I don’t see any reason to stop estimating. In fact, unless your business model supports totally emergent outcomes, chances are you have some sort of goal, some sort of business outcome you are tracking toward that is tied to a hard, somewhat pre-defined deliverable. Chances are you’ve sold something to some customer and now you have to make good on that commitment.

We can debate this business model all day long, but if that’s your reality, you need estimates.

Estimates have to have ranges and probabilities. Assumptions have to be managed and risks have to be mitigated. We have to be able to measure how wrong our estimates are so that we can start to forecast that error forward.

We ignore what the data is telling us. We ignore the team’s actual performance against the estimate. There is so much competitive pressure to deliver, so much pressure to add those extra features by the end of next month so we can make the sale, so much pressure to deliver those features our sales team committed to win that big deal. So much pressure that we ignore reality.

The real problem is that, far too often, we oversell the organizations ability to deliver. The real problem lies in creating a ‘you have to deliver at all costs’ culture that doesn’t respect the teams established capacity to build working tested software.

Bad estimates become a problem, bad management becomes a problem, in the face of unyielding pressure to deliver against unreasonable expectations and inflexible project schedules and commitments.

Bob Marshall in the same article adds his comments:

Further, I regularly feel compelled to ask “why estimate?”. Until folks grok the requirements for which estimation is (most often) an implicit solution, how can anyone say with any certainty that estimation has any value?

Many believe Kanban has done away with estimates, Karl Scotland clarifies the situation:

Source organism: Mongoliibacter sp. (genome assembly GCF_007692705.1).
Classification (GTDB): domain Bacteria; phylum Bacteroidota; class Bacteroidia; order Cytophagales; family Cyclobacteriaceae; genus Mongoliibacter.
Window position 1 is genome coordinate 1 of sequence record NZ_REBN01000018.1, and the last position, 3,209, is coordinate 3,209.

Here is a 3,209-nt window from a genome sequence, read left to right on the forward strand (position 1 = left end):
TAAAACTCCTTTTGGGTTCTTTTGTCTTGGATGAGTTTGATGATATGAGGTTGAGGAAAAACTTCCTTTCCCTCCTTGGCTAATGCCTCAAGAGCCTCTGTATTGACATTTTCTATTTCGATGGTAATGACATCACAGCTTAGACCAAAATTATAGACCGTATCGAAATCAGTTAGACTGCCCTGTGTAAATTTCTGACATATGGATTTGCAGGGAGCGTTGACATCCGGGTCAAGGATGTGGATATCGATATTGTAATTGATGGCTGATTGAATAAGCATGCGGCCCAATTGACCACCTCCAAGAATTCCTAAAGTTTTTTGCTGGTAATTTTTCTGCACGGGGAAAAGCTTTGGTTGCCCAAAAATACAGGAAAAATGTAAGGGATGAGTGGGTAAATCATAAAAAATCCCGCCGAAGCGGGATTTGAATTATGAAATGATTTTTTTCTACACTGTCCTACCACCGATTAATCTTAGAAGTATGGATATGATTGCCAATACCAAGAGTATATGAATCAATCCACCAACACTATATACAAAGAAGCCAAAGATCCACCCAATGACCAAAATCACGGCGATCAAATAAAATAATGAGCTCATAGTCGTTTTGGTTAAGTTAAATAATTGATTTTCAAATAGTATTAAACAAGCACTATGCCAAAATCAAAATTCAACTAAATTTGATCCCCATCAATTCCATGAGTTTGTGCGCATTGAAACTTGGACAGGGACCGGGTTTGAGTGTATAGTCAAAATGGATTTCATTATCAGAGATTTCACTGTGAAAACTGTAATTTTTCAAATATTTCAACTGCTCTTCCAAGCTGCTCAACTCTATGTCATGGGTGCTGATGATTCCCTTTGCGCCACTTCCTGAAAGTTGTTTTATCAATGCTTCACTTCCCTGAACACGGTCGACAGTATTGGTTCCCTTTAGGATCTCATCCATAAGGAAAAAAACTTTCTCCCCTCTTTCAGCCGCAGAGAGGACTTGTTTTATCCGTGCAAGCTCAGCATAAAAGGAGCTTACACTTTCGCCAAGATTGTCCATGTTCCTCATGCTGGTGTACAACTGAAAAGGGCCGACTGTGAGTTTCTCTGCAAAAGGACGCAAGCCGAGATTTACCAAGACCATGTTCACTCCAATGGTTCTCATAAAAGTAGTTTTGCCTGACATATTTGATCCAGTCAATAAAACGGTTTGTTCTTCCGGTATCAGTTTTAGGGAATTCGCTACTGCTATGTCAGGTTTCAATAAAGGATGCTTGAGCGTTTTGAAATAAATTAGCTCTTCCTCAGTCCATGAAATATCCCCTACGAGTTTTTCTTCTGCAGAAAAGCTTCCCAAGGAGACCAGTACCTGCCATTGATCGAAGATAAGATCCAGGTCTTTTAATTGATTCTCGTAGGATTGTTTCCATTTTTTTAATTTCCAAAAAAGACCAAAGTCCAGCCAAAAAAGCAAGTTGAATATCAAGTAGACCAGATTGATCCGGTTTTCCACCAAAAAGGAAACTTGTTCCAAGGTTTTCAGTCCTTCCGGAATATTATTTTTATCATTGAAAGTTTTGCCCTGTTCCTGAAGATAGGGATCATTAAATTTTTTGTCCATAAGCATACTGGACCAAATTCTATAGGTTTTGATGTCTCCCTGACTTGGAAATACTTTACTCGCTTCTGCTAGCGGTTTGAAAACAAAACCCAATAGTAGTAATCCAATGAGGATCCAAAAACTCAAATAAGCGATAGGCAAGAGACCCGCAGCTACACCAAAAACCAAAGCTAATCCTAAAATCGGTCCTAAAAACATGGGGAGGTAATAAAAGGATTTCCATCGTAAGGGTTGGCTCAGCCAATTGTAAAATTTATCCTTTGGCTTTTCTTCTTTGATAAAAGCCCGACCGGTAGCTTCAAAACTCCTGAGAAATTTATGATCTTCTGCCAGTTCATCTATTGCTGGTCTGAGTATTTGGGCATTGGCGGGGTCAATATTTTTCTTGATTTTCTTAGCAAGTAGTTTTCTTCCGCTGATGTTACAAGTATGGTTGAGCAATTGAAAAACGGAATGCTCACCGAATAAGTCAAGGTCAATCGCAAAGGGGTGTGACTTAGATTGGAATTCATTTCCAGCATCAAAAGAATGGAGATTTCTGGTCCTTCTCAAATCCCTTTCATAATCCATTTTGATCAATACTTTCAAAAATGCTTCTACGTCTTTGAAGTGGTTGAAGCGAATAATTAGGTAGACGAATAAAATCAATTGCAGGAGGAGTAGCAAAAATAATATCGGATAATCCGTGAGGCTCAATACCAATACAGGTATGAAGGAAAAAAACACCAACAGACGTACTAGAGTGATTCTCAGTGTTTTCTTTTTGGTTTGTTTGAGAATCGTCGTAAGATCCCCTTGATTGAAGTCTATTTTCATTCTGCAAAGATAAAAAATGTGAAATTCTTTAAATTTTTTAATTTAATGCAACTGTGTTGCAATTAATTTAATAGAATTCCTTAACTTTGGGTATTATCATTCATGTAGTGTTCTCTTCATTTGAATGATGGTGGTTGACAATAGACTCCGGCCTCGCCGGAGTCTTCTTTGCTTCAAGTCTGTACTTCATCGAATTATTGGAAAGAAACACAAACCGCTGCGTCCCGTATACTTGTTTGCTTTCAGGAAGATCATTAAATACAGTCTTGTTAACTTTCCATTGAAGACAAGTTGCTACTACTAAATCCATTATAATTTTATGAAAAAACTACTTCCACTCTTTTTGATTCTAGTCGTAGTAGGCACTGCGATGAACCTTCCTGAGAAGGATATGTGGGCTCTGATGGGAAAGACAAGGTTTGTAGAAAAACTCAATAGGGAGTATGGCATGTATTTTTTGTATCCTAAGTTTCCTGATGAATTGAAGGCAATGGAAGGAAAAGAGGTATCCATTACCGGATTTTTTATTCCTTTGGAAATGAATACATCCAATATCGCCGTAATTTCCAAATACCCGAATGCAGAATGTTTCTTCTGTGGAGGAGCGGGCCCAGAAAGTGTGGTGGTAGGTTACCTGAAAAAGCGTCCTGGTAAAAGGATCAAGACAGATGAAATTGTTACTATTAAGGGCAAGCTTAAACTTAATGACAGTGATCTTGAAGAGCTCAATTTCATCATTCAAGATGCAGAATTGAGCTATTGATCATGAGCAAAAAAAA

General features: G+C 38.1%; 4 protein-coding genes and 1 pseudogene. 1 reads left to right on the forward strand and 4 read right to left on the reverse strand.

Kanban teams do not eschew estimation simply because it is hard. Some teams choose not to estimate because they can realise the same benefits that estimation gives with a lower cost. The old joke does still apply (“Doctor, Doctor it hurts when I do this”, “Don’t do that then”). If it hurts to estimate, then find other ways to encourage whole team interaction and collaboration, learn about past capability and forecast future capability. On the other hand, if estimation doesn’t hurt, or costs too much, then it may be the right thing to do in your context.

When we are planning, we should decompose work for understanding, rather than sizing.

Jeff Anderson gives another take on estimating in Kanban:

As teams progress, work accepted will typically become categorized into better understood work types that have less variability. i.e. team A might typically work on java enhancements, emergency defects, and canned reports.

The most important part of estimating is breaking up the work into small pieces, once you've done that, the only reason to care about differences in the small range is to provoke discussion.

While it seems the value of the output of estimation may be in doubt, it seems the real benefit of estimation comes from the whole team conversations that occur along the way. What have your experiences been?